Matoff: Federal money, although getting scarce, can be obtained. However, it's a bit of a Catch-22. Before the feds will give us the capital to build or extend a system, we at the local level must first demonstrate that we will be able to successfully operate it. Ultimately, it gets back to having guaranteed local funding for operations before we can get the federal grants for building.

Suttertown: When you took over at RT in 1988, you noted your desire to expand bus service downtown, extend light rail service to midnight and implement 15-minute service to the city's shopping centers. After already having met all of those goals, have the budget cuts caused to give up any of your previous gains?

Matoff: Actually, we have not given up many of our gains even with the service cuts I mentioned earlier. Let's look at some of the improvement that we have made since 1988. We have fairly saturated the downtown area with bus routes. Along the major transit corridors such as J, L, P and Q Streets and 7th, 8th, 9th and 10th Streets, buses run at least every 15 minutes during the day. There is similar coverage in midtown. In addition, the downtown area fares during non-rush hours are only 25 cents. The light rail also provides 15-minute service along its routes through downtown, and bus service to Sunrise and Arden Fair Malls is frequent, particularly when linked to the trains which run until well after midnight.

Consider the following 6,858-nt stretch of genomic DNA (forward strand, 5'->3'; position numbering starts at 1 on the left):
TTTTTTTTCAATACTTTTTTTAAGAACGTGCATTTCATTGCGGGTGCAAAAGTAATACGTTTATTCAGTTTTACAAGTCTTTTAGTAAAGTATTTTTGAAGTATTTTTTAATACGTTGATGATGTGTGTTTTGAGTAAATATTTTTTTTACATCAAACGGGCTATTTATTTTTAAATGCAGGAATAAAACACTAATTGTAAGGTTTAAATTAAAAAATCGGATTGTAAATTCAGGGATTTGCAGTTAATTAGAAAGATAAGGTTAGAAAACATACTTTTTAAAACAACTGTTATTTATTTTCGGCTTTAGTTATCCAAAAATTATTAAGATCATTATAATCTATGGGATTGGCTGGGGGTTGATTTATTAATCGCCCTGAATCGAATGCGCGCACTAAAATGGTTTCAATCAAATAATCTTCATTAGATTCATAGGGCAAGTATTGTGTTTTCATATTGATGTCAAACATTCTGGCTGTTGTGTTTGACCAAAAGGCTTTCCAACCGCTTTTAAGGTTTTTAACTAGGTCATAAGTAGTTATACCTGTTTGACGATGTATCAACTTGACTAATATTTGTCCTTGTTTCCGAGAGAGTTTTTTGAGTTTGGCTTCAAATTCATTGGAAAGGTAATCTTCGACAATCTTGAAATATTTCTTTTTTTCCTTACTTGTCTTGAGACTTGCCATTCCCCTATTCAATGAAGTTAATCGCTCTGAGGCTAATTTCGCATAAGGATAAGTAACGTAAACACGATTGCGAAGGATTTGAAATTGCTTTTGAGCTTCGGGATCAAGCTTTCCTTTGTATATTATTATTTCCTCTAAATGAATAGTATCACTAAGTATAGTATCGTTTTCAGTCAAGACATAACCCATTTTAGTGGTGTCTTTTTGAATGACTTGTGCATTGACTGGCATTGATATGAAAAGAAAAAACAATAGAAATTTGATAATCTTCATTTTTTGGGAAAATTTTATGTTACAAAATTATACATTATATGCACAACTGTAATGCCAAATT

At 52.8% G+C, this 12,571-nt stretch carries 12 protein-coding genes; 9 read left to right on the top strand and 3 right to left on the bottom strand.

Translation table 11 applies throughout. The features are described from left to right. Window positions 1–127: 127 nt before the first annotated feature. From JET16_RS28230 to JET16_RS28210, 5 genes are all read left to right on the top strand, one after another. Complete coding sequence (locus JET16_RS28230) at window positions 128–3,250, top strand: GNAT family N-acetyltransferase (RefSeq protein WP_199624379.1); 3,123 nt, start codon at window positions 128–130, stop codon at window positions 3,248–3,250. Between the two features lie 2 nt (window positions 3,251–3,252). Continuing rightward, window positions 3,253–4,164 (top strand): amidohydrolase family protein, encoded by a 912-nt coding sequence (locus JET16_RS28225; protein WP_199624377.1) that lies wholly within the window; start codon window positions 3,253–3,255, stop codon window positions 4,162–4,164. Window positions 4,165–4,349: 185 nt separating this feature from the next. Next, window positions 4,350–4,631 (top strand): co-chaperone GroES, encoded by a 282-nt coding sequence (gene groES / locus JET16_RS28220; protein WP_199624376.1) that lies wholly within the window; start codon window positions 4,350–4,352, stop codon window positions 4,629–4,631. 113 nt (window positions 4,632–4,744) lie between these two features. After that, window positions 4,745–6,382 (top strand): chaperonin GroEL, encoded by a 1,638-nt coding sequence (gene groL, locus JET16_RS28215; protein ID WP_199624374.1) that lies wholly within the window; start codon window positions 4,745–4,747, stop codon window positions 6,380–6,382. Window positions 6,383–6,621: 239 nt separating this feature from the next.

Essentially, we have a good "starter" public transportation system in Sacramento. Just like in the movie "Field of Dreams," we have built the system and the people have come. At 5:15 p.m. it is standing room only on the light rail as it makes its way through town toward the Watt/I-80 station. But we haven't gone far enough.

As a public transit agency, I believe we are obligated to provide enough service to all takers so that their overall RT commute time is no more than seventy-five percent longer than their automobile commute. Except in selected areas, we cannot boast of that accomplishment yet, nor will we be able to until we put more buses and light rail cars in service.

Suttertown: What about plans you previously noted for South Sacramento such as the Freeport/Florin transfer station and the 15-minute interval bus routes until 7 p.m. along Broadway, Freeport Boulevard, Stockton Boulevard and Florin Road?